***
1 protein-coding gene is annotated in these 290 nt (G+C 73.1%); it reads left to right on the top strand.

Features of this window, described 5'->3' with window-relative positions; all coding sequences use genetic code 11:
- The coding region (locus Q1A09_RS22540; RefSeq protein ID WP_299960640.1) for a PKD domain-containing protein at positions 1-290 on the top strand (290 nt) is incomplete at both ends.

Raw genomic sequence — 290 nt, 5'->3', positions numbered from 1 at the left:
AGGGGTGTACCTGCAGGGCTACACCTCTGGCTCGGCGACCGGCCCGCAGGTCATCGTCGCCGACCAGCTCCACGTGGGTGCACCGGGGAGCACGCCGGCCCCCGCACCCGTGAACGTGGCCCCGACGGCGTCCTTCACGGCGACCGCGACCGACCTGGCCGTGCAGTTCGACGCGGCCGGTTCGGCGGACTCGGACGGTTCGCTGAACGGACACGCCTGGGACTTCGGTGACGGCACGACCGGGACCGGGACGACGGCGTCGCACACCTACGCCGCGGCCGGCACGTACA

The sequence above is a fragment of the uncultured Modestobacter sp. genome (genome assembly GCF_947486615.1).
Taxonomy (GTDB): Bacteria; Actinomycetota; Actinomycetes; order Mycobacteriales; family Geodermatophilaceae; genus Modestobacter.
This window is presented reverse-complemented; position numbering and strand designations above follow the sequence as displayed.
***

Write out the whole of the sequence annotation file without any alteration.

1 protein-coding gene is annotated in these 290 nt (G+C 73.1%); it reads left to right on the top strand.

Features of this window, described 5'->3' with window-relative positions; all coding sequences use genetic code 11:
- The coding region (locus Q1A09_RS22540; RefSeq protein ID WP_299960640.1) for a PKD domain-containing protein at positions 1-290 on the top strand (290 nt) is incomplete at both ends.

Raw genomic sequence — 290 nt, 5'->3', positions numbered from 1 at the left:
AGGGGTGTACCTGCAGGGCTACACCTCTGGCTCGGCGACCGGCCCGCAGGTCATCGTCGCCGACCAGCTCCACGTGGGTGCACCGGGGAGCACGCCGGCCCCCGCACCCGTGAACGTGGCCCCGACGGCGTCCTTCACGGCGACCGCGACCGACCTGGCCGTGCAGTTCGACGCGGCCGGTTCGGCGGACTCGGACGGTTCGCTGAACGGACACGCCTGGGACTTCGGTGACGGCACGACCGGGACCGGGACGACGGCGTCGCACACCTACGCCGCGGCCGGCACGTACA

The sequence above is a fragment of the uncultured Modestobacter sp. genome (genome assembly GCF_947486615.1).
Taxonomy (GTDB): Bacteria; Actinomycetota; Actinomycetes; order Mycobacteriales; family Geodermatophilaceae; genus Modestobacter.
This window is presented reverse-complemented; position numbering and strand designations above follow the sequence as displayed.